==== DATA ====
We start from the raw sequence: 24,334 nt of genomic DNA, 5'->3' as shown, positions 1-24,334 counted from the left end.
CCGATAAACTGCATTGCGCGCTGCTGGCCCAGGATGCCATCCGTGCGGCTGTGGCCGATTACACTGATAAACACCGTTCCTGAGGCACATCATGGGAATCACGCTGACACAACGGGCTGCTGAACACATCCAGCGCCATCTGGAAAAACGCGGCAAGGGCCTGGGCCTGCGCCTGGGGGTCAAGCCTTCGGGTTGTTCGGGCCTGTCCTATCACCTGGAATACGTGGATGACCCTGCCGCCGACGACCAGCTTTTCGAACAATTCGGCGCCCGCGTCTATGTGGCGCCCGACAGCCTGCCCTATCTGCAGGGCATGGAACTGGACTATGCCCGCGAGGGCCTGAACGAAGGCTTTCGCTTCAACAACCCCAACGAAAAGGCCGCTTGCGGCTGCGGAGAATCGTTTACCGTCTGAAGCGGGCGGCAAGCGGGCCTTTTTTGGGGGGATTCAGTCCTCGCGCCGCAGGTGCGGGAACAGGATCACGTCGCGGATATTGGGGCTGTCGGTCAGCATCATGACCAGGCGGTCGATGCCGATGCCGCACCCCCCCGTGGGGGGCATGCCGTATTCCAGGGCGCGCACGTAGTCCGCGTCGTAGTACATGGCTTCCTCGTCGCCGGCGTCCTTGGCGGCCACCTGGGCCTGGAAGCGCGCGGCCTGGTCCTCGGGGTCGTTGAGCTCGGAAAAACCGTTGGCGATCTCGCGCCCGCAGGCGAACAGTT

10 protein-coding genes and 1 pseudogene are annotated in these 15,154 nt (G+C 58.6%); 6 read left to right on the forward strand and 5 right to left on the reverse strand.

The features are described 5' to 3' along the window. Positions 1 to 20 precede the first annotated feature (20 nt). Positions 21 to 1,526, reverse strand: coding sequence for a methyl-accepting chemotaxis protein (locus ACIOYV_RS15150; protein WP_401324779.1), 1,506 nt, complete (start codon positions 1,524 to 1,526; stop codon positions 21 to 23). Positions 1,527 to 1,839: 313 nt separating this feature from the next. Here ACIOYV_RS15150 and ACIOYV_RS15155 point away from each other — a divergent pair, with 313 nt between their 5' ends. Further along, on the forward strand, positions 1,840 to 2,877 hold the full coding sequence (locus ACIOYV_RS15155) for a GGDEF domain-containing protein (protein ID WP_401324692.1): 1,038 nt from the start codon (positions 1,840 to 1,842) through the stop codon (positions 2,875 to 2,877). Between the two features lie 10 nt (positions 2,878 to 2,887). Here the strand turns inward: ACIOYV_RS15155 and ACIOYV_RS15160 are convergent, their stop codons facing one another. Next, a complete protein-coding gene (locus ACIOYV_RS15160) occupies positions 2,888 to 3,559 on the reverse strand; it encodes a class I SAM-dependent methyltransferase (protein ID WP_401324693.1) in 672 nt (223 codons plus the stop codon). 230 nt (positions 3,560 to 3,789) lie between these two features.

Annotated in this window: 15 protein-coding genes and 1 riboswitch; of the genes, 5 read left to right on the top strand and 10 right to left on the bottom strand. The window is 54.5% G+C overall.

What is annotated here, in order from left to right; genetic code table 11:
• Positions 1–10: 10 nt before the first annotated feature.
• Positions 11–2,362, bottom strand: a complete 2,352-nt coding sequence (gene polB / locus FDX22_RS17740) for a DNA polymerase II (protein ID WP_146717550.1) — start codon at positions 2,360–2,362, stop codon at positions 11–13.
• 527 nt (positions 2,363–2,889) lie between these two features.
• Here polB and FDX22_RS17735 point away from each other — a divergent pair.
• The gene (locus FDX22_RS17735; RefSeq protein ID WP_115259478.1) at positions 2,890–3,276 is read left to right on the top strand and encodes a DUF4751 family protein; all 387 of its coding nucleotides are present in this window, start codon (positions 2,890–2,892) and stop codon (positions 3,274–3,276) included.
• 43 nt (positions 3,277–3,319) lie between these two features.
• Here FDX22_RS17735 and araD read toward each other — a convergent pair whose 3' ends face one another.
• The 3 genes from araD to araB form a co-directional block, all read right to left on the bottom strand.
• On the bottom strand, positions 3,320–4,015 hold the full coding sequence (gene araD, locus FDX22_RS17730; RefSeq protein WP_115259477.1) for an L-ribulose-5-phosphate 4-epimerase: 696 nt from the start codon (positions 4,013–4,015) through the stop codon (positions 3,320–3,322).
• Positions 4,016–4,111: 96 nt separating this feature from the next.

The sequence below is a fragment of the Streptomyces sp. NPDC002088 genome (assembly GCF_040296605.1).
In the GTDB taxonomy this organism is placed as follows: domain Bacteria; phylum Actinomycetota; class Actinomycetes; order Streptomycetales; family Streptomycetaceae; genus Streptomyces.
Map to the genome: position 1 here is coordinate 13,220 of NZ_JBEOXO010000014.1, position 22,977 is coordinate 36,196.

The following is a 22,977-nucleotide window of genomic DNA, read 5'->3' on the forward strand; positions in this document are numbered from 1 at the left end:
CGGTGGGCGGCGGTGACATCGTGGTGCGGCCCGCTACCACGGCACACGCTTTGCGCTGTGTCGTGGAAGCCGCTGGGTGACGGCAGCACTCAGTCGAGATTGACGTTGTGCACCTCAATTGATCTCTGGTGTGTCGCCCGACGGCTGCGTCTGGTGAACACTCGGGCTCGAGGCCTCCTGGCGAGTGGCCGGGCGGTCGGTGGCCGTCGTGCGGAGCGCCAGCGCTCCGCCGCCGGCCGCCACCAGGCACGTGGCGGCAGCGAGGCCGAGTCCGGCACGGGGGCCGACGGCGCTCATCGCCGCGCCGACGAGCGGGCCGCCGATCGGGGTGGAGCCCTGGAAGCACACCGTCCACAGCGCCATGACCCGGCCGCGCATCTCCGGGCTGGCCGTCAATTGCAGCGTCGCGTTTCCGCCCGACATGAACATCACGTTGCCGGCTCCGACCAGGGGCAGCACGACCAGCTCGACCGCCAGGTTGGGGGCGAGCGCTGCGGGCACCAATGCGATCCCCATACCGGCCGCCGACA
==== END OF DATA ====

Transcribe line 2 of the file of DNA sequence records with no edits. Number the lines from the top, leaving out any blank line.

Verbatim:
CCGATAAACTGCATTGCGCGCTGCTGGCCCAGGATGCCATCCGTGCGGCTGTGGCCGATTACACTGATAAACACCGTTCCTGAGGCACATCATGGGAATCACGCTGACACAACGGGCTGCTGAACACATCCAGCGCCATCTGGAAAAACGCGGCAAGGGCCTGGGCCTGCGCCTGGGGGTCAAGCCTTCGGGTTGTTCGGGCCTGTCCTATCACCTGGAATACGTGGATGACCCTGCCGCCGACGACCAGCTTTTCGAACAATTCGGCGCCCGCGTCTATGTGGCGCCCGACAGCCTGCCCTATCTGCAGGGCATGGAACTGGACTATGCCCGCGAGGGCCTGAACGAAGGCTTTCGCTTCAACAACCCCAACGAAAAGGCCGCTTGCGGCTGCGGAGAATCGTTTACCGTCTGAAGCGGGCGGCAAGCGGGCCTTTTTTGGGGGGATTCAGTCCTCGCGCCGCAGGTGCGGGAACAGGATCACGTCGCGGATATTGGGGCTGTCGGTCAGCATCATGACCAGGCGGTCGATGCCGATGCCGCACCCCCCCGTGGGGGGCATGCCGTATTCCAGGGCGCGCACGTAGTCCGCGTCGTAGTACATGGCTTCCTCGTCGCCGGCGTCCTTGGCGGCCACCTGGGCCTGGAAGCGCGCGGCCTGGTCCTCGGGGTCGTTGAGCTCGGAAAAACCGTTGGCGATCTCGCGCCCGCAGGCGAACAGTT